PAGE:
While it lacks polish in virtually every area, it’s easy to see where the developers had good ideas, but lacked the resources to act on them.

Requiring the player to eat, sleep, shave, and clean their wardrobe regularly was a nice touch that went well with the game, being as it forces you to play out every minute of every day in-game.

Pictured: My favorite suit in the game.

Well, that is unless you’re smoking to speed up time.

I enjoyed the deadline system for the story missions, as I found it fun to cruise around town all day doing side-missions, only to take a look a the clock and discover I only had 5 minutes before I had to be at the old mansion for an important story event.

Despite all of my praise though, Deadly Premonition is definitely only for those who, like me; can find it within themselves to play the game and accept it’s problems.

I picked up the game because I was intrigued by it’s characters and story.

I accept that it’s hideous, often times boring, and only has about a half dozen tracks of music.

Because of this, I simply cannot recommend Deadly Premonition to anyone but myself.

It’s not a game for everyone, but I happened to enjoy my time with it.

I’ll probably never touch it again, but it was fun while it lasted…

Filed under: Games, Movies, Tokusatsu, Uncategorized, , , , , , , , , , , , , , , , , , , , , , , , , , , , , , , , , , , , , , , , ,

The Top 10 Best Overkills in Movies, #10: The Punisher (2004)

“Overkill.”

In my book, overkill in movies specifically refers to an instance in which one particular individual is killed until they die from it to the point of utter absurdity.

In other words, if the general audience reaction isn’t on par with this:

Then it probably doesn’t qualify as overkill.

That being said, this new  series of posts is going to dedicated to presenting you people with the Top 10 Best Overkills in movie history.

First on our list, is the relatively tame, but good enough for a #10 spot comic book action flick: The Punisher.

CLICK HERE FOR CLIP – For the overkill in question, skip to 3:45.

Okay, so the setup for this scene, is that this blond, Tobin Bell lookin’ mother fucker got in The Punisher’s way when he was trying to rescue his wife and son, and so by the time we reach the end of the movie, and The Punisher has in fact become THE PUNISHER, he’s definitely got an itch to get this Arian piece of fuck back for what he did.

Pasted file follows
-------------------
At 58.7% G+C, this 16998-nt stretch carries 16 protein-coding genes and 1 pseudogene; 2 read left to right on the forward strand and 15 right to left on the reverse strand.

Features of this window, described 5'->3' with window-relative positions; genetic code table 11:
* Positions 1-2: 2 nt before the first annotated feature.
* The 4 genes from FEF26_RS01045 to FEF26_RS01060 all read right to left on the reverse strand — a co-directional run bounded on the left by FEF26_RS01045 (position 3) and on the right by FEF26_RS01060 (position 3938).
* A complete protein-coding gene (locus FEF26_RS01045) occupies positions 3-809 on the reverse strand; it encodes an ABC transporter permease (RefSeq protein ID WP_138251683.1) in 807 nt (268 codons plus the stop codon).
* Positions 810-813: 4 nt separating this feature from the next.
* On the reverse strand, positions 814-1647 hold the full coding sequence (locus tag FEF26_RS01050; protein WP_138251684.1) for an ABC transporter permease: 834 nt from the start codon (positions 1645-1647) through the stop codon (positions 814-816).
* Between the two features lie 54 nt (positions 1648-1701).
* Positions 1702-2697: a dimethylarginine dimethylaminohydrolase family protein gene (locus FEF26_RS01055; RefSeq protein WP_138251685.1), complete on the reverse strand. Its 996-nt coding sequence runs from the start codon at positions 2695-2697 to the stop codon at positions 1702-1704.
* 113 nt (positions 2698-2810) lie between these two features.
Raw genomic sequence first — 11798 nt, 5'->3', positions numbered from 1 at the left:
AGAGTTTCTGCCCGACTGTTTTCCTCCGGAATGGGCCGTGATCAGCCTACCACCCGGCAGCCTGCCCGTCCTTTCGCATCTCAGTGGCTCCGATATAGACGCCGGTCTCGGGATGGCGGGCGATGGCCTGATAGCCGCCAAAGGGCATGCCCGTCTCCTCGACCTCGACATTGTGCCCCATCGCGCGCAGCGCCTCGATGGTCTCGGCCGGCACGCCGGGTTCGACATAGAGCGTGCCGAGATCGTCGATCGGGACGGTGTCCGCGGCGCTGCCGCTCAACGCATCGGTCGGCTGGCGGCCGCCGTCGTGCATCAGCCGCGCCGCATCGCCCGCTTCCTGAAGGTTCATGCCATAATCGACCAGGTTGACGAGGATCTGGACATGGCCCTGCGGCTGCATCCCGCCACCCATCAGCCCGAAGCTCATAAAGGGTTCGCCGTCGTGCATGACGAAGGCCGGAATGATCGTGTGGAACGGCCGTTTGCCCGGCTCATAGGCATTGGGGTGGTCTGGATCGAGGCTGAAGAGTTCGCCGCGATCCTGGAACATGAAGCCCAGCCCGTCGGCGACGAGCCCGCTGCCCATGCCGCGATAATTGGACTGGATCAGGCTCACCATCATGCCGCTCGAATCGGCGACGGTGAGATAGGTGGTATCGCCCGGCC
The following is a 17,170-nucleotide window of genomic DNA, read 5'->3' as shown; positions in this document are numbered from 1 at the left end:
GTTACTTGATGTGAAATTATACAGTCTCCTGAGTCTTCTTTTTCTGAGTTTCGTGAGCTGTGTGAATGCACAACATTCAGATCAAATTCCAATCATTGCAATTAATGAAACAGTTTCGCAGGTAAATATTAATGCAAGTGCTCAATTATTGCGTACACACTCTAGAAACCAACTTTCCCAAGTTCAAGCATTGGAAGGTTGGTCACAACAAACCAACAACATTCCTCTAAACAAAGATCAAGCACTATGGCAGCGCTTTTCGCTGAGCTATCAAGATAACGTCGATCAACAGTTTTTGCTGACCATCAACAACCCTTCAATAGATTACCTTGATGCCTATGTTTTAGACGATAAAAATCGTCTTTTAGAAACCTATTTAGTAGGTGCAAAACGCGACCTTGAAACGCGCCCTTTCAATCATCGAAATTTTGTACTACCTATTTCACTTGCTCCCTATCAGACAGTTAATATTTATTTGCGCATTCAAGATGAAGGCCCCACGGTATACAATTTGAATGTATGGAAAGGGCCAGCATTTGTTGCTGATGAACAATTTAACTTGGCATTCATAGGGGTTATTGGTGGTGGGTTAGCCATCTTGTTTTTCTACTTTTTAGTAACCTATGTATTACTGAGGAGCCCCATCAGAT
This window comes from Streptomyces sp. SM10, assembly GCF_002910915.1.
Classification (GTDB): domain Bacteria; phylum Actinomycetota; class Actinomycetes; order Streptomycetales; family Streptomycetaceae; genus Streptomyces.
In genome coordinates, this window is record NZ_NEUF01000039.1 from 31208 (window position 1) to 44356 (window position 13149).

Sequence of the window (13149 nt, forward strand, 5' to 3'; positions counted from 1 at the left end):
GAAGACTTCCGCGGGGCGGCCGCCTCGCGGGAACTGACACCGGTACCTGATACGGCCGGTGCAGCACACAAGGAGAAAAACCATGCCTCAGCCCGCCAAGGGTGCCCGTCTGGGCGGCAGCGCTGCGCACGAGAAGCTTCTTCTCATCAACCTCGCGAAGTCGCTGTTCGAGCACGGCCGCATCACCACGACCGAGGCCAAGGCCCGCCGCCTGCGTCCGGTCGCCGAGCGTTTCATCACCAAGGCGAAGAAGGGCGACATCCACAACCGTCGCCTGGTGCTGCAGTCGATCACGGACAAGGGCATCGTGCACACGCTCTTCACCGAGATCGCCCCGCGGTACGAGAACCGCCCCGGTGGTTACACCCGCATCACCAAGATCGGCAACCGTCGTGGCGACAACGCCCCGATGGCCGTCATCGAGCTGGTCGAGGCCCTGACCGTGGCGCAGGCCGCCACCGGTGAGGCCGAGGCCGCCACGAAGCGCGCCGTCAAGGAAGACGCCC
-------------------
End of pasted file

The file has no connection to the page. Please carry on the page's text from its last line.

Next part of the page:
Being as this dude is in fact an “ugly henchman,” with a brain roughly the size of a walnut, he of course makes the brilliant tactical decision to enter in the combat by shooting The Punisher IN HIS KEVLAR VEST not once, but twice.

Seriously, at point blank range he doesn’t even think to maybe aim for head at least once?

Anyway, The Punisher of course; isn’t happy about this, so he promptly socks the blond dude in the face, grabs hold of the shotgun, and uses it to blow the dude’s foot off.

Yup that's the face I make too when I lose a foot...

A nice start, but I think ‘ole Frank can do better…

With that, The Punisher bashes the blond dude’s head against the wall, and then the 2 go into one of those awkward, not quite strangling, not quite grappling, manly groping sessions.

Before things can get too fruity though, The Punisher decides to reinforce his heterosexuality by grabbing hold of the blond dude’s arm, and wrenching it out of place.

Yeah, pretty sure your arm isn't supposed to bend that way...

With the blond dude’s face now permanently locked in a comical expression of over-the-top pain, and half of his limbs pretty much immobilized, The Punisher takes this opportunity to take a step back and get a little creative with his overkill.

For seemingly no reason other than to by himself some time to think up a pimp-ass way to fatally, uh, “punish” the sad sack piece of fuck standing before him, The Punisher pins the dude’s arm to his own hip, and then stabs a knife through the guy’s palm.

You know that knife game Bishop played in Aliens? Well, this guy wasn't very good at that game...

This of course causes the blond piece of fuck to make just about the goofiest face imaginable:

That's a direct quote by the way.

With the dude now goofy faced, lacking mobility in half of his extremities, and stuck with his hand on his hip like a pissed off mother, The Punisher is finally struck with the inspiration he needs to complete his masterpiece of overkill-ery.

Feeling an urge keep things going with his knife motif, The Punisher then removes the knife from the dude’s palm/hip, and then rams it up underneath the dude’s jaw, through his tongue, and into his brain.

Yeeouch! That'd kill yah'!